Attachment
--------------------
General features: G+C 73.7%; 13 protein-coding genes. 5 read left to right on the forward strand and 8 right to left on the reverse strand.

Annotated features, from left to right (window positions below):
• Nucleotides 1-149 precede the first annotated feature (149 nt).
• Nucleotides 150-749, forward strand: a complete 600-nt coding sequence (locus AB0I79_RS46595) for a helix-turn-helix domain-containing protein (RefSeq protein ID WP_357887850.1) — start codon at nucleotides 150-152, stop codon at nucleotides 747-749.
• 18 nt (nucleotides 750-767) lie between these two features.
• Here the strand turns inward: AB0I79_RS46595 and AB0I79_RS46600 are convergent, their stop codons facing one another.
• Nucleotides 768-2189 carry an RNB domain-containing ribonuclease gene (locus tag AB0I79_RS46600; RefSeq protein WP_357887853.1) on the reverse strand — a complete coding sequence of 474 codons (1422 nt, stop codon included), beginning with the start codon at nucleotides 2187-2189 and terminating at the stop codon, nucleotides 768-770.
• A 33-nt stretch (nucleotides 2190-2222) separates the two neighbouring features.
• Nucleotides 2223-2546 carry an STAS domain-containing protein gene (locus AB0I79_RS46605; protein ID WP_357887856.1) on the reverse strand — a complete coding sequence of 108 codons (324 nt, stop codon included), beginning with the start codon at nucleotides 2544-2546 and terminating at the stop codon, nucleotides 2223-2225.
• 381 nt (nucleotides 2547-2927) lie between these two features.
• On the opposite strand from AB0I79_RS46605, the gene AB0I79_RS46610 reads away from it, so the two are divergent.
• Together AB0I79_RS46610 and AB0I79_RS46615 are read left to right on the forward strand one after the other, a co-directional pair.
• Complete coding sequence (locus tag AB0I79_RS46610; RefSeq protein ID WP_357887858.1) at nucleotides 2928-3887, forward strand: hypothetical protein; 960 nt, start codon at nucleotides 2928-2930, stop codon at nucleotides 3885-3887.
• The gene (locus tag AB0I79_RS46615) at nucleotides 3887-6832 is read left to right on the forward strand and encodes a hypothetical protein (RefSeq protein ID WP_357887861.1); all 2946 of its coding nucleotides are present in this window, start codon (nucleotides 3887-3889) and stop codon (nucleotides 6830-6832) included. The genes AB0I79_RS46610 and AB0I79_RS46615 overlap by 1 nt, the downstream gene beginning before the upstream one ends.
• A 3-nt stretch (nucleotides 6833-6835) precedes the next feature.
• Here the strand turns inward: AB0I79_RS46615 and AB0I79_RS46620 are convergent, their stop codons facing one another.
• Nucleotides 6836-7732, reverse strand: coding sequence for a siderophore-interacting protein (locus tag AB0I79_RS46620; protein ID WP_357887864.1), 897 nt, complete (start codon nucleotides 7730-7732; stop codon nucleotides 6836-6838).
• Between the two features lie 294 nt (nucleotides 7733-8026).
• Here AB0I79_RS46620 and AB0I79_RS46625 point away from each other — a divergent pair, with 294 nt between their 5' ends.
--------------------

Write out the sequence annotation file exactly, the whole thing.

General features: G+C 73.7%; 13 protein-coding genes. 5 read left to right on the forward strand and 8 right to left on the reverse strand.

Annotated features, from left to right (window positions below):
• Nucleotides 1-149 precede the first annotated feature (149 nt).
• Nucleotides 150-749, forward strand: a complete 600-nt coding sequence (locus AB0I79_RS46595) for a helix-turn-helix domain-containing protein (RefSeq protein ID WP_357887850.1) — start codon at nucleotides 150-152, stop codon at nucleotides 747-749.
• 18 nt (nucleotides 750-767) lie between these two features.
• Here the strand turns inward: AB0I79_RS46595 and AB0I79_RS46600 are convergent, their stop codons facing one another.
• Nucleotides 768-2189 carry an RNB domain-containing ribonuclease gene (locus tag AB0I79_RS46600; RefSeq protein WP_357887853.1) on the reverse strand — a complete coding sequence of 474 codons (1422 nt, stop codon included), beginning with the start codon at nucleotides 2187-2189 and terminating at the stop codon, nucleotides 768-770.
• A 33-nt stretch (nucleotides 2190-2222) separates the two neighbouring features.
• Nucleotides 2223-2546 carry an STAS domain-containing protein gene (locus AB0I79_RS46605; protein ID WP_357887856.1) on the reverse strand — a complete coding sequence of 108 codons (324 nt, stop codon included), beginning with the start codon at nucleotides 2544-2546 and terminating at the stop codon, nucleotides 2223-2225.
• 381 nt (nucleotides 2547-2927) lie between these two features.
• On the opposite strand from AB0I79_RS46605, the gene AB0I79_RS46610 reads away from it, so the two are divergent.
• Together AB0I79_RS46610 and AB0I79_RS46615 are read left to right on the forward strand one after the other, a co-directional pair.
• Complete coding sequence (locus tag AB0I79_RS46610; RefSeq protein ID WP_357887858.1) at nucleotides 2928-3887, forward strand: hypothetical protein; 960 nt, start codon at nucleotides 2928-2930, stop codon at nucleotides 3885-3887.
• The gene (locus tag AB0I79_RS46615) at nucleotides 3887-6832 is read left to right on the forward strand and encodes a hypothetical protein (RefSeq protein ID WP_357887861.1); all 2946 of its coding nucleotides are present in this window, start codon (nucleotides 3887-3889) and stop codon (nucleotides 6830-6832) included. The genes AB0I79_RS46610 and AB0I79_RS46615 overlap by 1 nt, the downstream gene beginning before the upstream one ends.
• A 3-nt stretch (nucleotides 6833-6835) precedes the next feature.
• Here the strand turns inward: AB0I79_RS46615 and AB0I79_RS46620 are convergent, their stop codons facing one another.
• Nucleotides 6836-7732, reverse strand: coding sequence for a siderophore-interacting protein (locus tag AB0I79_RS46620; protein ID WP_357887864.1), 897 nt, complete (start codon nucleotides 7730-7732; stop codon nucleotides 6836-6838).
• Between the two features lie 294 nt (nucleotides 7733-8026).
• Here AB0I79_RS46620 and AB0I79_RS46625 point away from each other — a divergent pair, with 294 nt between their 5' ends.